James Hillman, The Dream and The Underworld, pg. 34
So, using my own images, an experience of melancholy means peeling away the layers of yellow, green, blue, to reveal the red… and the black.
That “something that emerges” is represented by The Black Sun.
Estimating odds is never easy because a number of assumptions must be made, and many of these assumptions may not apply to a particular script. “Good” is an extremely subjective term. A brilliant and original screenplay may actually be no easier to sell than an average script if what makes the story “good” is seen as risky, or if the “originality” is misunderstood. Conversely, if the writer just had a hit movie, the odds of selling the next script skyrocket. Maybe, it’s a mediocre screenplay based on a wildly popular book. Sometimes scripts are bought just because producers or executives like the underlying premise and they plan to hire a more seasoned writer to rewrite it. However, a script that is well-written is always more likely to sell that than a script telling the same general story that is mediocre.
So, here are some general statistics to make the argument that, all other things being equal, the odds of selling a good screenplay are LOW. And for you, probably about 1/1000.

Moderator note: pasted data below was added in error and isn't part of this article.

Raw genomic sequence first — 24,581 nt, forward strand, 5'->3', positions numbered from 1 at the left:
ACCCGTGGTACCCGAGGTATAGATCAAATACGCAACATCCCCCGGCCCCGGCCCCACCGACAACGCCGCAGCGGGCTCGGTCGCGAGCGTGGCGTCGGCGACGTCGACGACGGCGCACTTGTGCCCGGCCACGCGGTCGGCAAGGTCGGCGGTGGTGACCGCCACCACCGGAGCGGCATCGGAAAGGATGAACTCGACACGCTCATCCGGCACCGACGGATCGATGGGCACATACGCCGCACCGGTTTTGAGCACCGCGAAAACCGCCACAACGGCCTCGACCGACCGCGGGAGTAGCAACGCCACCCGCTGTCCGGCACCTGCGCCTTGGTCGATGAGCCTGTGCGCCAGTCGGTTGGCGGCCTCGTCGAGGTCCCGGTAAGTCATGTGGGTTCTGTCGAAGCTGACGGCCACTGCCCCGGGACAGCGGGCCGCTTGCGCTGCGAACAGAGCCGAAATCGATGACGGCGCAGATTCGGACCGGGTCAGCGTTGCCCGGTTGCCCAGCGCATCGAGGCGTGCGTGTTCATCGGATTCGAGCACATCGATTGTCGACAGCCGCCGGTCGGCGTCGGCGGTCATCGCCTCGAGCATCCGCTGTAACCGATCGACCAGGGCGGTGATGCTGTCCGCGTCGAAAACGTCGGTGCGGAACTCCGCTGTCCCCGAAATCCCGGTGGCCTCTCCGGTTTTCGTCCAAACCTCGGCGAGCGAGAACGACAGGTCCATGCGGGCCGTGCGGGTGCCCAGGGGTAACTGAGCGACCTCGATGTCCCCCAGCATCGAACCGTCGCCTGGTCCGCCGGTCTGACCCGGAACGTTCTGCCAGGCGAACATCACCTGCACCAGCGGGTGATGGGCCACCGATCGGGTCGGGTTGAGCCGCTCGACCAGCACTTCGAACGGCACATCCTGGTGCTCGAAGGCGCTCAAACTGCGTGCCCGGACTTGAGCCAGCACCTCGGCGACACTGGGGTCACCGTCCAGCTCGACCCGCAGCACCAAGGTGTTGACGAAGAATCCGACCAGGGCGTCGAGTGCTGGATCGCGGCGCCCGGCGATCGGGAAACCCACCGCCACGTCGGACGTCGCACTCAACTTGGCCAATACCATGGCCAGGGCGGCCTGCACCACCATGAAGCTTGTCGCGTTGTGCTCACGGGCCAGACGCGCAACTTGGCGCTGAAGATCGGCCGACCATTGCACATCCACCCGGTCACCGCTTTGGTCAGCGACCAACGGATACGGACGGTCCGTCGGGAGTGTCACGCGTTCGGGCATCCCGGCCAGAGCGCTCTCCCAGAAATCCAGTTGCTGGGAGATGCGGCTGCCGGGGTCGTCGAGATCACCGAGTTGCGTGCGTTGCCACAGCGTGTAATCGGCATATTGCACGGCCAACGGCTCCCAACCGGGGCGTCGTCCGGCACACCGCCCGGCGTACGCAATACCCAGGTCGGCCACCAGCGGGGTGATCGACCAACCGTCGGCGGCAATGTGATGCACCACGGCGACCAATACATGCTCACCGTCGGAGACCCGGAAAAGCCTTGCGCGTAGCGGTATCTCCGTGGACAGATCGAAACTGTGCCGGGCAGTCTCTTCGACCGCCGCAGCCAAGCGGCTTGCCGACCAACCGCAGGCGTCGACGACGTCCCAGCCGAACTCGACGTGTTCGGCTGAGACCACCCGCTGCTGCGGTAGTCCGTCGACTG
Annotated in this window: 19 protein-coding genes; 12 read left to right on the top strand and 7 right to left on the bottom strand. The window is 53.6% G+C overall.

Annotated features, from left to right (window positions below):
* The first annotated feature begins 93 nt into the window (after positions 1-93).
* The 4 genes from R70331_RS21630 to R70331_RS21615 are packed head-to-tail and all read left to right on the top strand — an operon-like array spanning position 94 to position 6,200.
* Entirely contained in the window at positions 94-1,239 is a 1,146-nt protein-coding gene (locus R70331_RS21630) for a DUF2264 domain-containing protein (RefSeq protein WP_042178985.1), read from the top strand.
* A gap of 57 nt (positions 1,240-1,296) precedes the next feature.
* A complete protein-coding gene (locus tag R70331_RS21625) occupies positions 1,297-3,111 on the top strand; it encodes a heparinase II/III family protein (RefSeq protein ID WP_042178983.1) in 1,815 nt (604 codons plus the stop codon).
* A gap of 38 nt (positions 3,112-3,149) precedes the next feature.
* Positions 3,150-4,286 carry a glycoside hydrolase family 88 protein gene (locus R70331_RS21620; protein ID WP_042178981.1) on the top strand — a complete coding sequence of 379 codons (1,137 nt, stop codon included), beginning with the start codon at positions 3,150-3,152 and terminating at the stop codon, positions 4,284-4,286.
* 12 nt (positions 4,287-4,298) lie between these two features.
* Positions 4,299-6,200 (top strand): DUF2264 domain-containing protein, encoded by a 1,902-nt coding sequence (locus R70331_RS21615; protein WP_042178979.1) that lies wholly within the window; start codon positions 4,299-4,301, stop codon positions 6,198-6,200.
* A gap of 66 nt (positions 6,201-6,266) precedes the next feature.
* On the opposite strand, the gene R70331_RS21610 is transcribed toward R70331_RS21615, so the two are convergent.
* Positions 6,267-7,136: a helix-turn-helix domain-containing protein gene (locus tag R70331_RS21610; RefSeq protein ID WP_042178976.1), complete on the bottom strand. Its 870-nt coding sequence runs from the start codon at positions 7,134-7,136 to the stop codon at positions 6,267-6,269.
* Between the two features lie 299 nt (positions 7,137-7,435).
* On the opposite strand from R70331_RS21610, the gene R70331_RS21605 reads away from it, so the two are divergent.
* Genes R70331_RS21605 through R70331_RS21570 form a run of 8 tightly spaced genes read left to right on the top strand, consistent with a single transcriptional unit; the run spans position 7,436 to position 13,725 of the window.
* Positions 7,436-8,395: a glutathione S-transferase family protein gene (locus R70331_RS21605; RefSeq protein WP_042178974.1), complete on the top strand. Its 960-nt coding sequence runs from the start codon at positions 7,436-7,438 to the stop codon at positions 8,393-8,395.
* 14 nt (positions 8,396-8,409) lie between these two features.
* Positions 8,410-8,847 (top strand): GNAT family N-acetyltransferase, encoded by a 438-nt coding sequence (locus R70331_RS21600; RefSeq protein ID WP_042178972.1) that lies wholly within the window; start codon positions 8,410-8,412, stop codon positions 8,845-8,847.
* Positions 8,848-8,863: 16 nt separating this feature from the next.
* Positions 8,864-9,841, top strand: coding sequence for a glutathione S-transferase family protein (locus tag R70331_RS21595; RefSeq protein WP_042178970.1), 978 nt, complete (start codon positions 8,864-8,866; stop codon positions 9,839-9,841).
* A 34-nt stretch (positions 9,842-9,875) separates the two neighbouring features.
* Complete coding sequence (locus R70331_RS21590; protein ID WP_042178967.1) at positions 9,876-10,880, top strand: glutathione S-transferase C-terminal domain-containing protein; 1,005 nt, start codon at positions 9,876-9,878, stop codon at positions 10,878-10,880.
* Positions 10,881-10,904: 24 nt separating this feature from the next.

Roughly 50,000 screenplays are registered at the WGA each year. However, not all screenplays get registered, so it is safe to assume that about double that number of feature scripts get written every year. (For example, I finished two screenplays last year, but I didn’t register either at the WGA. There are many other ways to establish a legal claim of authorship, including registering the script with the Library of Congress.)
Some estimate that as many as one million scripts are written per year worldwide in hopes of “selling” that script to Hollywood. So my pool of 100,000 scripts is really just the 10% of scripts worldwide that are “professionally” written – meaning any script reader would recognize it as having the minimum level of narrative form, format, coherence, and quality to submit to a buyer.
So, out of 100,000 “professional” screenplays how many of them are “good.” Let’s just say the top 5% of screenplays are good.
So out of 5,000 good screenplays how many actually sell?